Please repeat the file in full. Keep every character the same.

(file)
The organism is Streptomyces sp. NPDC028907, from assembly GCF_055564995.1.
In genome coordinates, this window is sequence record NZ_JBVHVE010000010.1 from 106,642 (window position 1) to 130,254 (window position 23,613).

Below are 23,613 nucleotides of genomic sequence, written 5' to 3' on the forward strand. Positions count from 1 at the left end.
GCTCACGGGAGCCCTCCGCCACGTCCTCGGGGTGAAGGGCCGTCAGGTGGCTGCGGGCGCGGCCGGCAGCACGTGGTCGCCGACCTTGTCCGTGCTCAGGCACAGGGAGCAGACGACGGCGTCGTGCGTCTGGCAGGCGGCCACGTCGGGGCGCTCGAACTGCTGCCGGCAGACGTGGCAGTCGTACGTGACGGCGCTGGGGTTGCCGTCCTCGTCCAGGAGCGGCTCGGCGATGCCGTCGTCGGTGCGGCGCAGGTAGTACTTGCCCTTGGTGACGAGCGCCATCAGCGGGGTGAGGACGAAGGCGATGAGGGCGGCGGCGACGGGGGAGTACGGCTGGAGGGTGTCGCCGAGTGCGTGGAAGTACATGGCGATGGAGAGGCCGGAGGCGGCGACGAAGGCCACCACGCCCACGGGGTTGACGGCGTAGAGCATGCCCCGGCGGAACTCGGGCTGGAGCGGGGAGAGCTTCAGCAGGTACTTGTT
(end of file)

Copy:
The organism is Streptomyces sp. NPDC028907, from assembly GCF_055564995.1.
In genome coordinates, this window is sequence record NZ_JBVHVE010000010.1 from 106,642 (window position 1) to 130,254 (window position 23,613).

Below are 23,613 nucleotides of genomic sequence, written 5' to 3' on the forward strand. Positions count from 1 at the left end.
GCTCACGGGAGCCCTCCGCCACGTCCTCGGGGTGAAGGGCCGTCAGGTGGCTGCGGGCGCGGCCGGCAGCACGTGGTCGCCGACCTTGTCCGTGCTCAGGCACAGGGAGCAGACGACGGCGTCGTGCGTCTGGCAGGCGGCCACGTCGGGGCGCTCGAACTGCTGCCGGCAGACGTGGCAGTCGTACGTGACGGCGCTGGGGTTGCCGTCCTCGTCCAGGAGCGGCTCGGCGATGCCGTCGTCGGTGCGGCGCAGGTAGTACTTGCCCTTGGTGACGAGCGCCATCAGCGGGGTGAGGACGAAGGCGATGAGGGCGGCGGCGACGGGGGAGTACGGCTGGAGGGTGTCGCCGAGTGCGTGGAAGTACATGGCGATGGAGAGGCCGGAGGCGGCGACGAAGGCCACCACGCCCACGGGGTTGACGGCGTAGAGCATGCCCCGGCGGAACTCGGGCTGGAGCGGGGAGAGCTTCAGCAGGTACTTGTT